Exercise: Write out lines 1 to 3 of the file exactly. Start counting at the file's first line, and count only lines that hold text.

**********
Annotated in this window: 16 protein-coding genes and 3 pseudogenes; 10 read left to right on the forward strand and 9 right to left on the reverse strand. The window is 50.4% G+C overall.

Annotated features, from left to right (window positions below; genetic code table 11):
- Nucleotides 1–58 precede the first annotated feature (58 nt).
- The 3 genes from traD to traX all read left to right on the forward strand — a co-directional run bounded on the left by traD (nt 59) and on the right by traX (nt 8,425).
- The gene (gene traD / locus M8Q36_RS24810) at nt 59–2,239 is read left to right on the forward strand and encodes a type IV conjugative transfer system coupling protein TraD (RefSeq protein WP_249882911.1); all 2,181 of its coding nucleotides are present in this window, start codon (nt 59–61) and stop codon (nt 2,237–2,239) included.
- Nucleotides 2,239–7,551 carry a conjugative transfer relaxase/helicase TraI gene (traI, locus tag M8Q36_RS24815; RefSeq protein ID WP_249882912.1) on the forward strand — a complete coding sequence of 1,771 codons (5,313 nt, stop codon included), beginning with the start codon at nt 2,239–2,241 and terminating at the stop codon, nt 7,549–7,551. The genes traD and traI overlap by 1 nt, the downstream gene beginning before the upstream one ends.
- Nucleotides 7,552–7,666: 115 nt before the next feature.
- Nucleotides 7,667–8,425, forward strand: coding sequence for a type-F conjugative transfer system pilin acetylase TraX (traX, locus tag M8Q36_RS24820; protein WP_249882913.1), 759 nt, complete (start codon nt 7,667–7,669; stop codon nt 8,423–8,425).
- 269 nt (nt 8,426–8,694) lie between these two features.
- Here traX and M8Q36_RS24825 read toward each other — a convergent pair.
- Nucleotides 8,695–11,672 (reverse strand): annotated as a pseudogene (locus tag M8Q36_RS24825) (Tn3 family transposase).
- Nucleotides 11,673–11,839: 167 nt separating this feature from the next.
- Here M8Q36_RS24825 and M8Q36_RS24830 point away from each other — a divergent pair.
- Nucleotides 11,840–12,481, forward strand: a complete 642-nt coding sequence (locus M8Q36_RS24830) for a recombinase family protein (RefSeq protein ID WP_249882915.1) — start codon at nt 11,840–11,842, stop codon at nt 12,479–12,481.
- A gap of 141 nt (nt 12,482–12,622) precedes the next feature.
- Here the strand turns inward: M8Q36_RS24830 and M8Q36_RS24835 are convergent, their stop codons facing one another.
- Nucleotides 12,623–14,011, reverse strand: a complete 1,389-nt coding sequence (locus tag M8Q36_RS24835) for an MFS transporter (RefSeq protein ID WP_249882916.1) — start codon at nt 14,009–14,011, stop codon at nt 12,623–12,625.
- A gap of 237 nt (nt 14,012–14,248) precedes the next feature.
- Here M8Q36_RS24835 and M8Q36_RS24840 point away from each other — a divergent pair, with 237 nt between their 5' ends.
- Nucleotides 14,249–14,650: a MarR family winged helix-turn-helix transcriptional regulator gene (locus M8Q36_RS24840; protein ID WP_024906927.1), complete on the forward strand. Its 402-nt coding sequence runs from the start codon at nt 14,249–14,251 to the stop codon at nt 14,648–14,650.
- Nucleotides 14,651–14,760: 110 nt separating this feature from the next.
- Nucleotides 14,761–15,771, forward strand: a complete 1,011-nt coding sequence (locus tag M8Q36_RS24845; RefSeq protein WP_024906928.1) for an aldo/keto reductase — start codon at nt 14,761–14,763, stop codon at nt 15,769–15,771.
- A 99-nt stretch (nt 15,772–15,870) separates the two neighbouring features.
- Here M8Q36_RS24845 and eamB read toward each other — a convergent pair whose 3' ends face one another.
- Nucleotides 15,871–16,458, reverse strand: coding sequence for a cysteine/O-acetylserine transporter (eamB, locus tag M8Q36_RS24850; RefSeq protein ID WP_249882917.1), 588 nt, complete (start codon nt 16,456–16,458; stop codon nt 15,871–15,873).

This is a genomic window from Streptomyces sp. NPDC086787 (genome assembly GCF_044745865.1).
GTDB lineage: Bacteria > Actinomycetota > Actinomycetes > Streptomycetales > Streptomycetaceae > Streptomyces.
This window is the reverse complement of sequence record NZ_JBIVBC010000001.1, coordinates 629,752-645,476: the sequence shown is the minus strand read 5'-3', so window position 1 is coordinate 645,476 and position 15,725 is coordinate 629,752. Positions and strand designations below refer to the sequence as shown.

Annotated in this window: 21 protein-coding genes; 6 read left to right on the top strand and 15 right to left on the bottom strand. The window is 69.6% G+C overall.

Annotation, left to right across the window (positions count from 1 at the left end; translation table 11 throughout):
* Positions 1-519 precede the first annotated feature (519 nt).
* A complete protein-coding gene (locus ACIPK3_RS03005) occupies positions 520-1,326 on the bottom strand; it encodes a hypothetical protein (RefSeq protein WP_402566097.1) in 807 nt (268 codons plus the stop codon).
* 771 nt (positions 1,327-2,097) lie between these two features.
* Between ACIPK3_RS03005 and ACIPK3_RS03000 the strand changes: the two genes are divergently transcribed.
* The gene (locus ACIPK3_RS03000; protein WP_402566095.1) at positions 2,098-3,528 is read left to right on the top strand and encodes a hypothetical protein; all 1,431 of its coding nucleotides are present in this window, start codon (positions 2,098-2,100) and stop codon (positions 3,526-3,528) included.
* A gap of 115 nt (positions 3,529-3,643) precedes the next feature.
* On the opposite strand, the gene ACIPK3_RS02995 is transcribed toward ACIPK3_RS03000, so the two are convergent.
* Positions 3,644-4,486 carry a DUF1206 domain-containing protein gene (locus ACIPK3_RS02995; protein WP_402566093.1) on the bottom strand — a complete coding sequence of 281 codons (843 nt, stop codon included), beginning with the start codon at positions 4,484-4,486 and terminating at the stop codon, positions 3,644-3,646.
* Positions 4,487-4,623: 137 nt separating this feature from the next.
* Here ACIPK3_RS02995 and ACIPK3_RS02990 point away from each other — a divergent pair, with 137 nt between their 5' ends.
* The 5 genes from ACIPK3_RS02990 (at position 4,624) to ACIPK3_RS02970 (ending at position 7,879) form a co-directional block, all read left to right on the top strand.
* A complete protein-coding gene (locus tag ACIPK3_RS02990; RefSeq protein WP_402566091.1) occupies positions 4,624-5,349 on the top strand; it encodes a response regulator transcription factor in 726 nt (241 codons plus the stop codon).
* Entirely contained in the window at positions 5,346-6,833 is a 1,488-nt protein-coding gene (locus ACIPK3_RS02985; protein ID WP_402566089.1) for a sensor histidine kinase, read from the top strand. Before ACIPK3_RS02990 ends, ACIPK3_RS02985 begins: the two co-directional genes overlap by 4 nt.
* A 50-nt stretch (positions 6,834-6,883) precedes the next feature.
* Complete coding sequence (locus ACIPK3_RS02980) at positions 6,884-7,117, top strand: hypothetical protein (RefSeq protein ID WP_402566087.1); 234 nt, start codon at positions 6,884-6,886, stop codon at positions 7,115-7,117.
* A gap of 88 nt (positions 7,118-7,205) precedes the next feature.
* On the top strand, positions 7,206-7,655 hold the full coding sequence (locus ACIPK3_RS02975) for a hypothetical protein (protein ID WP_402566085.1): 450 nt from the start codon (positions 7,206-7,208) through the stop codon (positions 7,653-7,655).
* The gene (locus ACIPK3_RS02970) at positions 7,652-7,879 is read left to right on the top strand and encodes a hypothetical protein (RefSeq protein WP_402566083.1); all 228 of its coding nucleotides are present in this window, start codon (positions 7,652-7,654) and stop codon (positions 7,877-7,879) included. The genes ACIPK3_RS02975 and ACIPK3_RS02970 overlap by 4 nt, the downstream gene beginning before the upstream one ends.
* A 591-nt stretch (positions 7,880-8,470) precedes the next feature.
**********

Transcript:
Annotated in this window: 16 protein-coding genes and 3 pseudogenes; 10 read left to right on the forward strand and 9 right to left on the reverse strand. The window is 50.4% G+C overall.

Annotated features, from left to right (window positions below; genetic code table 11):
- Nucleotides 1–58 precede the first annotated feature (58 nt).